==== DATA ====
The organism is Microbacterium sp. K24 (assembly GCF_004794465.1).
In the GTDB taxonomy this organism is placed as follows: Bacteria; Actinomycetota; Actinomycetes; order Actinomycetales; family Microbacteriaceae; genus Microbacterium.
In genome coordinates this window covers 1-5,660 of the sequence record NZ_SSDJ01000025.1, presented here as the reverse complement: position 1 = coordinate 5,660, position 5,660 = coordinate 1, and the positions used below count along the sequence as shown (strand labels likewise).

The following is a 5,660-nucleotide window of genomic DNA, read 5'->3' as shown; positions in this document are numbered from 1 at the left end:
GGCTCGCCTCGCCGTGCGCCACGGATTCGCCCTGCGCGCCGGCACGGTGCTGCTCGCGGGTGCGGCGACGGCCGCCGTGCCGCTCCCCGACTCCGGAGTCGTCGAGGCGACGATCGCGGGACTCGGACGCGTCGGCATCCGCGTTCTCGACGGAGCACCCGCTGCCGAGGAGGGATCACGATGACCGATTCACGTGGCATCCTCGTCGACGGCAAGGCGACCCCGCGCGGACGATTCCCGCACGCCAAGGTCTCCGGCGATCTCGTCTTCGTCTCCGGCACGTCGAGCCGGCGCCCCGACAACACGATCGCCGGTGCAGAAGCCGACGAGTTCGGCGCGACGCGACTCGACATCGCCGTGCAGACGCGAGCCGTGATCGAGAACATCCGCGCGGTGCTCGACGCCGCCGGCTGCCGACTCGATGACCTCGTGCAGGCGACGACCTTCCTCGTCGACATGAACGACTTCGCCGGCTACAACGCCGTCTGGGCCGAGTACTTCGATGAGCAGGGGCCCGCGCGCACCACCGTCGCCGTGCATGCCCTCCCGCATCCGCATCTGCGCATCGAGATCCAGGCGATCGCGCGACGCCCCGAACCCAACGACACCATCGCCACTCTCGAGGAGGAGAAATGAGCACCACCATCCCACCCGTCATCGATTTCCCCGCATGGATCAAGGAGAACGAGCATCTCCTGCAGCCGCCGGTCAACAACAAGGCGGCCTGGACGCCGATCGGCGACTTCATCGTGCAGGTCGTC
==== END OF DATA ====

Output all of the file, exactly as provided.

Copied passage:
The organism is Microbacterium sp. K24 (assembly GCF_004794465.1).
In the GTDB taxonomy this organism is placed as follows: Bacteria; Actinomycetota; Actinomycetes; order Actinomycetales; family Microbacteriaceae; genus Microbacterium.
In genome coordinates this window covers 1-5,660 of the sequence record NZ_SSDJ01000025.1, presented here as the reverse complement: position 1 = coordinate 5,660, position 5,660 = coordinate 1, and the positions used below count along the sequence as shown (strand labels likewise).

The following is a 5,660-nucleotide window of genomic DNA, read 5'->3' as shown; positions in this document are numbered from 1 at the left end:
GGCTCGCCTCGCCGTGCGCCACGGATTCGCCCTGCGCGCCGGCACGGTGCTGCTCGCGGGTGCGGCGACGGCCGCCGTGCCGCTCCCCGACTCCGGAGTCGTCGAGGCGACGATCGCGGGACTCGGACGCGTCGGCATCCGCGTTCTCGACGGAGCACCCGCTGCCGAGGAGGGATCACGATGACCGATTCACGTGGCATCCTCGTCGACGGCAAGGCGACCCCGCGCGGACGATTCCCGCACGCCAAGGTCTCCGGCGATCTCGTCTTCGTCTCCGGCACGTCGAGCCGGCGCCCCGACAACACGATCGCCGGTGCAGAAGCCGACGAGTTCGGCGCGACGCGACTCGACATCGCCGTGCAGACGCGAGCCGTGATCGAGAACATCCGCGCGGTGCTCGACGCCGCCGGCTGCCGACTCGATGACCTCGTGCAGGCGACGACCTTCCTCGTCGACATGAACGACTTCGCCGGCTACAACGCCGTCTGGGCCGAGTACTTCGATGAGCAGGGGCCCGCGCGCACCACCGTCGCCGTGCATGCCCTCCCGCATCCGCATCTGCGCATCGAGATCCAGGCGATCGCGCGACGCCCCGAACCCAACGACACCATCGCCACTCTCGAGGAGGAGAAATGAGCACCACCATCCCACCCGTCATCGATTTCCCCGCATGGATCAAGGAGAACGAGCATCTCCTGCAGCCGCCGGTCAACAACAAGGCGGCCTGGACGCCGATCGGCGACTTCATCGTGCAGGTCGTC